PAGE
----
Interviews and documents obtained by The Associated Press show that the workers' protest and the broader government crackdown with the raids helped expose what U.S. officials do not want to admit publicly: The U.S. government spent tens of millions of dollars financing and training liberal groups in Egypt, the backbone of the Egyptian uprising. This was done to build opposition to Islamic and pro-military parties in power, all in the name of developing democracy and all while U.S. diplomats were assuring Egyptian leaders that Washington was not taking sides.
"We were picking sides," said a senior U.S. official involved in discussions with Egyptian leaders after last year's revolution swept President Hosni Mubarak from power after three decades. The official requested anonymity to discuss sensitive diplomatic matters.
Since the December raids, U.S. officials have scrambled to repair their once close relationship with Egypt. But the damage wasn't done overnight or as a result of the raids.
Documents and interviews with U.S. and Egyptian officials show:
— U.S. diplomats knew as far back as March 2008 that Egyptian leaders might close democracy programs and arrest workers, and last year some even discussed the possibility of a stern Egyptian response to dumping $65 million into democracy training after the Arab Spring uprisings, a sharp increase from past spending.
— Democracy training programs with strong ties to the U.S. political parties received the biggest share, $31.8 million, and spent it with few strings attached. IRI refused to work with members of the Muslim Brotherhood's Freedom and Justice Party, an Islamic group that holds more seats in the elected parliament than any other party in the country. IRI's Democratic counterpart, the National Democratic Institute, offered training and support to Brotherhood members.
— Nearly six years before the Egyptian government filed charges against the U.S. democracy workers, its leaders severely restricted the American democracy programs after a controversy over public comments by IRI's director.
A few reactions:
✪ Can we please defund IRI? And fire Sam Lahood?
✪ AP here is overstating the 2008 threat to close these programs by Egypt. In 2008, the US Embassy in Cairo moved to repair the relationship with the Egyptians and actually accepted Egyptian veto power over some of the money spent. After the revolution it moved back to the 2002-2008 position which was not to give the Egyptian government a veto.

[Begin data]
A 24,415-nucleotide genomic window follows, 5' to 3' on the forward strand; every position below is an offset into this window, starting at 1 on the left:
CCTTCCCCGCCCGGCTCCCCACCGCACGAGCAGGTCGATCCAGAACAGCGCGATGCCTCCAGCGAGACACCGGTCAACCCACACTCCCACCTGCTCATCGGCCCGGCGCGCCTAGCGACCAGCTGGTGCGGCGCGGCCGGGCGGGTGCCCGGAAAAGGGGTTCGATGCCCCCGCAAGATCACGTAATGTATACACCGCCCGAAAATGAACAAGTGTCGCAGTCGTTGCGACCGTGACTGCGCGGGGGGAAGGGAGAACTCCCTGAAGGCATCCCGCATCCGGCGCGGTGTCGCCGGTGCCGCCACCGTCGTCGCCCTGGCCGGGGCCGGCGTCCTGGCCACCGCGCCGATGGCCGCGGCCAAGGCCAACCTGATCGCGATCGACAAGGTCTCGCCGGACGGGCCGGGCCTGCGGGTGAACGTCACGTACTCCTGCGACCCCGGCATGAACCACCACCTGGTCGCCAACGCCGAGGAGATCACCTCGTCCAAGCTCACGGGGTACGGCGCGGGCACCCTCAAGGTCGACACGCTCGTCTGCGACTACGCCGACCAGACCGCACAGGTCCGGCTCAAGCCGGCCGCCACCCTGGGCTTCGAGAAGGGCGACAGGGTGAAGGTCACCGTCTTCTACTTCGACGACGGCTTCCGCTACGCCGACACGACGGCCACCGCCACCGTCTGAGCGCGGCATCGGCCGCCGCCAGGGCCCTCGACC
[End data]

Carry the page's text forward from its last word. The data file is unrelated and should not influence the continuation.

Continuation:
✪ This particular bit has to be illegal under US law and should be subject to a Freedom of Information request:
Despite a U.S. commitment to make public the details of its democracy aid program in Egypt, USAID has refused to identify all the groups that received money and the grant amounts. The official said the agency disclosed the list to Egyptian leaders, but will not release information publicly about grant recipients that don't want to be identified. That has surprised some State Department officials.
"All I remember is, there were weekly meetings this time last year about how this all had to be posted publicly," said a senior State Department official, who requested anonymity because he was not authorized to speak publicly about sensitive diplomatic matters. More than a year after citizens rallied in Tahrir Square for new leadership, the U.S.-Egypt relationship remains fragile.
✪ The article quotes Frank Wisner — whom I consider too close to the Egyptian military. Wisner is a lobbyist for the US defense industry and was the Obama administration's conduit to the military during the 2011 uprising. He's hardly an impartial man.
✪ The article perpetuates the myth that it's all about Fayza Aboul Naga — the real question is, who egged her on and backed her and coordinated the campaign of anti-Americanism in the Egyptian state media? US officials focus on Fayza because the real target — the military and the intelligence services — they don't want to confront. (She's a handy scapegoat for Congress, too.)
Overall this uncovers one important element — contrary to its mission and its statements IRI was engaged in biased political activity, and in doing so has damaged any similar efforts by other organizations. In the overall take of the story, however, apart from the over-funding of IRI and NDI, the article gives the impression of US conspiracy against SCAF and the MB. This is hardly true, since the US has collaborated closely with the military and engaged vigorously with the MB. The money and efforts spent trying to support the "liberal" parties is minimal and not very effective.
There is no conspiracy to empower liberals in Egypt, there is only a focus on retaining core interest — military cooperation, Israel — no matter who is in power. Beyond that, democracy promotion through things like party training does very little except make US politicians who fund it feel good and give officials a talking point. I don't know whether the US can encourage more democracy in Egypt, but it can certainly encourage less autocracy — by stopping the military aid to the country.